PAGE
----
"Peter Nilsson" <(E-Mail Removed)> wrote in message

news:(E-Mail Removed)...

> "Alf P. Steinbach" <(E-Mail Removed)> wrote:

>> One reaction to <url: <url:http://preview.tinyurl.com/ProgrammingBookP3>

>> has

>> been that turtle graphics may be off-putting to some

>> readers because it is associated with children's learning.

>

> [I'll be honest and say that I merely glanced at the two

> pdf files.]

>

> Who is your target audience? The opening Getting Started

> paragraph would probably put off many beginners right from

> the get go! You're talking about a 'first language' but

> throwing 'syntax', 'windows', 'graphics', 'networking',

> 'file and database access' and 'standard libraries' at them.

>

> The success of 'XXXX for Dummies' is certainly not their

> accuracy, but rather that they make far fewer assumptions

> that people already know the subject being tought! That

> assumption seems almost ingrained in every 'beginner'

> programming book I've ever seen!

>
yep, but I guess it depends some on the type of beginner...

many beginner books take the style of lots of examples and verbosity, and

trying to gradually ease the person into the topic, ...

also common is more of a "crash course" style, where topics are introduced

and defined, and where the contents tend to be far more categorical (in

these books, often the later chapters and/or appendices are long, and often

consist largely of definitions and reference material).

there are merits to both styles I think...

I have also seen where they try to fictionalize the topic, or turn it into

some huge mass of allegories, but I don't really like this style so much...

it is possible the 'turtle' may hold these sorts of associations...

>> What do you think?

>

> Whilst everyone knows children tend to think visually more

> than abstractly, the same is precisely true of adults.

> However, the ultimate problem with Turtle is that it ends

> up teaching a 'mathematical' perspective and it's far from

> intuitive how you map that perspective to tackling more

> real world issues. It's simply substituting one difficult

> abstraction with another.

>

> My recollection is that many children struggled with Turtle

> graphics because they had very little concept of trigonometry.

> [Why would they? Many wouldn't learn for another 2-10 years.]

> Adults tend to have even less concept since they almost never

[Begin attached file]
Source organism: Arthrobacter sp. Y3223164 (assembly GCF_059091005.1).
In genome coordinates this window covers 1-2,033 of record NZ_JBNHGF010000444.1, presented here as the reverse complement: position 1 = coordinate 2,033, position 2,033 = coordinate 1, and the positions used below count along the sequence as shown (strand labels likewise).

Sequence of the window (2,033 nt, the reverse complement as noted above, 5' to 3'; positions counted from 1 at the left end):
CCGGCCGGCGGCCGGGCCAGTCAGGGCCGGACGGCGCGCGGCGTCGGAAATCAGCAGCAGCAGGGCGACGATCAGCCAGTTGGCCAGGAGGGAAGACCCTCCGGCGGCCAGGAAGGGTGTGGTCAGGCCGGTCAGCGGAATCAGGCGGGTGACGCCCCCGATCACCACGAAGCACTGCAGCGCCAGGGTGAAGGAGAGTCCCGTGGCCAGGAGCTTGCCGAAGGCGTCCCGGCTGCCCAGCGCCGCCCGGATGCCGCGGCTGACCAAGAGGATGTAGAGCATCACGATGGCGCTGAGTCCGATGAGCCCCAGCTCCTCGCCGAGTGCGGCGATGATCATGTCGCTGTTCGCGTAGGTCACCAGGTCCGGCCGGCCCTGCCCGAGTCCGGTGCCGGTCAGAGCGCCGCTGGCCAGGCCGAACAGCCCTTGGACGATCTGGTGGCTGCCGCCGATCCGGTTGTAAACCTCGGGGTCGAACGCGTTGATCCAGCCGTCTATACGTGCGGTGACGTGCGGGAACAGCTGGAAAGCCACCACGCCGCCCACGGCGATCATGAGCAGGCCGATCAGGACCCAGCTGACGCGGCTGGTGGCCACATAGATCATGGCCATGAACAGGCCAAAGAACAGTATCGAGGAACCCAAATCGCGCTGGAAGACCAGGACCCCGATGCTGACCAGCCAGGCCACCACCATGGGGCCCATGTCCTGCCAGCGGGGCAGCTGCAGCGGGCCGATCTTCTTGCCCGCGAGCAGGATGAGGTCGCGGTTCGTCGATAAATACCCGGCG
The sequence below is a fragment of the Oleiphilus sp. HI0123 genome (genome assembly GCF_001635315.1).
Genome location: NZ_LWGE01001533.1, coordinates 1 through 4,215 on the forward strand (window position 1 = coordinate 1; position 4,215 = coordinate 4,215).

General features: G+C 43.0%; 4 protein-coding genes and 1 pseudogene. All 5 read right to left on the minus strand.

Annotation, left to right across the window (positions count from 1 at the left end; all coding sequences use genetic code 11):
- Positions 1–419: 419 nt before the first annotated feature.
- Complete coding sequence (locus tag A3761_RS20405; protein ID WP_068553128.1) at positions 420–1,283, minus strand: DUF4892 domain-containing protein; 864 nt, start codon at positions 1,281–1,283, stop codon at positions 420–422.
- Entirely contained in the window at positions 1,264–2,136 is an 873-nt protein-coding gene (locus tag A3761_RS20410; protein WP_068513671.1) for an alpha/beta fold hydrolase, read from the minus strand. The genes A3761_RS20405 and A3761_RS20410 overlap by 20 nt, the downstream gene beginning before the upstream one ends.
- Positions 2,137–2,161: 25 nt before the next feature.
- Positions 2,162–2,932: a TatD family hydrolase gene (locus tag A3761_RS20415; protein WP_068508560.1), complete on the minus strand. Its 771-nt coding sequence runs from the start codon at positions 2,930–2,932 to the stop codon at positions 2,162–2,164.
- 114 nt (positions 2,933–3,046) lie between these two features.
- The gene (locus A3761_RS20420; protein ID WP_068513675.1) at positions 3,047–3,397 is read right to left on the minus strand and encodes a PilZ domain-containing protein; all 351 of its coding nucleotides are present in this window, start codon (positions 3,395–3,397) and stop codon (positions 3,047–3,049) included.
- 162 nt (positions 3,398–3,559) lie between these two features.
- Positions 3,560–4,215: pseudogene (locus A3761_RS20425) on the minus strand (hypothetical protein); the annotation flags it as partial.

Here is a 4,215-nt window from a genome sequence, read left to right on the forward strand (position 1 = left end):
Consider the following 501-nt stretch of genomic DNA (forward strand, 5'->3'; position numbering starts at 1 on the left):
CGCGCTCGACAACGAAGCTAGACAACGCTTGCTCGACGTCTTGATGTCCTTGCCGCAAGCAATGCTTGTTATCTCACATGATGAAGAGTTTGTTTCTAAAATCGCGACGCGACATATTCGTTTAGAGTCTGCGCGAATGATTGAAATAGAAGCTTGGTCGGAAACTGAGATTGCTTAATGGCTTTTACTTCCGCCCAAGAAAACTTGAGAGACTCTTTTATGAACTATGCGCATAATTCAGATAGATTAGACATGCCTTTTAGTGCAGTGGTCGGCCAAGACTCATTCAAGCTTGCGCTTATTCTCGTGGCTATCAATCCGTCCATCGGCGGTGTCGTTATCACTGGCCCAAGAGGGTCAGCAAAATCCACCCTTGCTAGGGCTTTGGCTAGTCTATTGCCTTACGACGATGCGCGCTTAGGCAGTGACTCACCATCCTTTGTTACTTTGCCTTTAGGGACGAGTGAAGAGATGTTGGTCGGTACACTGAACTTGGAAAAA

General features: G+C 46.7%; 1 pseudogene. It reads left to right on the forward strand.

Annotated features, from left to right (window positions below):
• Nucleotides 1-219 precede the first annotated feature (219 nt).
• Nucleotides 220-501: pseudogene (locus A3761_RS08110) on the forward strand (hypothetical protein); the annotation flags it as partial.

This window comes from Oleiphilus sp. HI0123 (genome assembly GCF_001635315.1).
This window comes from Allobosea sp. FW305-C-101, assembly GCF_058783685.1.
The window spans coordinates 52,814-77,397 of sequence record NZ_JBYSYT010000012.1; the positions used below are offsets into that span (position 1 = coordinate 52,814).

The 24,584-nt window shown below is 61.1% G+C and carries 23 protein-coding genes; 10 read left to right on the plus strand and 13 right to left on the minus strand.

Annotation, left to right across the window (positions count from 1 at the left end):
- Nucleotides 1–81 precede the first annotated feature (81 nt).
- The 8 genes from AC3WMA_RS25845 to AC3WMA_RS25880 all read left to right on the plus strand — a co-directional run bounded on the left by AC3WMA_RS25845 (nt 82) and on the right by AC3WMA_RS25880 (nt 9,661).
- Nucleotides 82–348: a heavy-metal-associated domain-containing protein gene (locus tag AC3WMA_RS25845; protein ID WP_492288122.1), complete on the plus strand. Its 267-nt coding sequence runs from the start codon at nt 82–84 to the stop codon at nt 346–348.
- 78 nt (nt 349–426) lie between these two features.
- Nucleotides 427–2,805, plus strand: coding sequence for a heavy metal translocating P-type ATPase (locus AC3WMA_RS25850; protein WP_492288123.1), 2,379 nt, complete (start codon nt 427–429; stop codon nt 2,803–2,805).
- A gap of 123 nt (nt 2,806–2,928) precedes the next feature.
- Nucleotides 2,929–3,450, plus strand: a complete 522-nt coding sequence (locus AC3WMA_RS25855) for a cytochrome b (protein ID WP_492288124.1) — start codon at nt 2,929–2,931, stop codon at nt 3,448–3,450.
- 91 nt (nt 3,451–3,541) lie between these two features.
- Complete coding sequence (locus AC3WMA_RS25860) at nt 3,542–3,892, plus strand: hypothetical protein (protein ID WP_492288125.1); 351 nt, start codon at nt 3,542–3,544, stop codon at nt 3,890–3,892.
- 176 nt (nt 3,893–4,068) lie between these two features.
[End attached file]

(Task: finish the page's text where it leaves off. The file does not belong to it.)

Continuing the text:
> use trig (or much else from school in the real world.

>
yep, much the same as trying to teach trig in a pseudo-fantasy setting by

addressing the relative dimensions of the various parts of Excalibur...

one gets much more amusement out of just watching a sword fight where all

they do is whack the swords into each other and pause momentarily, with

whoever was doing the mixing unable to get the delay between the swords

hitting and the 'clang' much less than about 300ms...

> They can see the patterns and understand there's a logic to

> it, but they struggle replicating it. Get an angle wrong

> and you end up with a mess where it's not clear whether it's

> your algorithm or the maths that's at fault.

>
yep...

simple, unstructured, thinking is easier.

if one screws up somewhere, it is a lot easier to find and correct the

problem.

this is probably part of why procedural and OO have traditionally been more

popular than functional programming:

one does not have to try to bend their mind so much to get things written or

figure out just what the hell is going on...

granted, some level of mind-bending in necessary for programming, but IMO it

is more of a necessary evil...

> The visual aspect might pique interest, but may put just as

> many people off. In any case, it won't relieve the difficulty

> of having to teach what is fundamentally an abstraction that

> doesn't have very good parallels with how people approach

> problems in the real world. Humans simply don't think like

> mathematicians^W computers.

>

> I've met a lot of mathematics and comp sci teachers who

> honestly believe that you can't teach these subjects without

> a mathematical perspective. That stands in contrast to the

> number of people I see using spreadsheets with a very high

> proficiency who would never dream of saying they were good

> at mathematics or programming.

>
apparently, I don't even approach math in a mathematical manner...

I had thought I had understood math, and I use it enough, but I am

suspecting that the thing I am familiar with is a good deal different than

that seen by mathematicians (partly as a result of some interactions with,

and observation of, physics teachers...).

or, it could be that my world is severely 'bent' because of my exposure to

computers, and almost complete lack of need or desire to write proofs or to

expand-out and perform huge amounts of symbolic manipulations by hand...

so, I guess my difficulty curve is rather "unusual" as well...

I live in a world where vectors and matrices are fairly simple, and

quaternions would be, apart from my near inability to intuitively understand

or visualize their behaviors...

and, in this same world, set theory and predicate logic are evil beasts best

avoided at all cost...

and, it seems, traditional math screws me over even with seemingly trivial

problems...

and, it does not take long to figure out that, for example, even a trivial

operation such as renormalizing a vector becomes a marathon of pain...

A=<Ax, Ay, Az>

|A|=sqrt(Ax^2+Bx^2+Cx^2)

B=A/|A| = <Ax/|A|, Ay/|A|, Az/|A|> = <Ax/sqrt(Ax^2+Bx^2+Cx^2),

Ay/sqrt(Ax^2+Bx^2+Cx^2), Az/sqrt(Ax^2+Bx^2+Cx^2)>=...

I would far much rather think:

N(A)=A/|A|

and leave it as that, this way we factor out everything leaving mostly

abstract operations...

(once we know the operation, we no longer need to care what it is or how it

works...).

but, other people want to expand everything out and turn it into a big

evil-looking mess, bleh...

> --

> Peter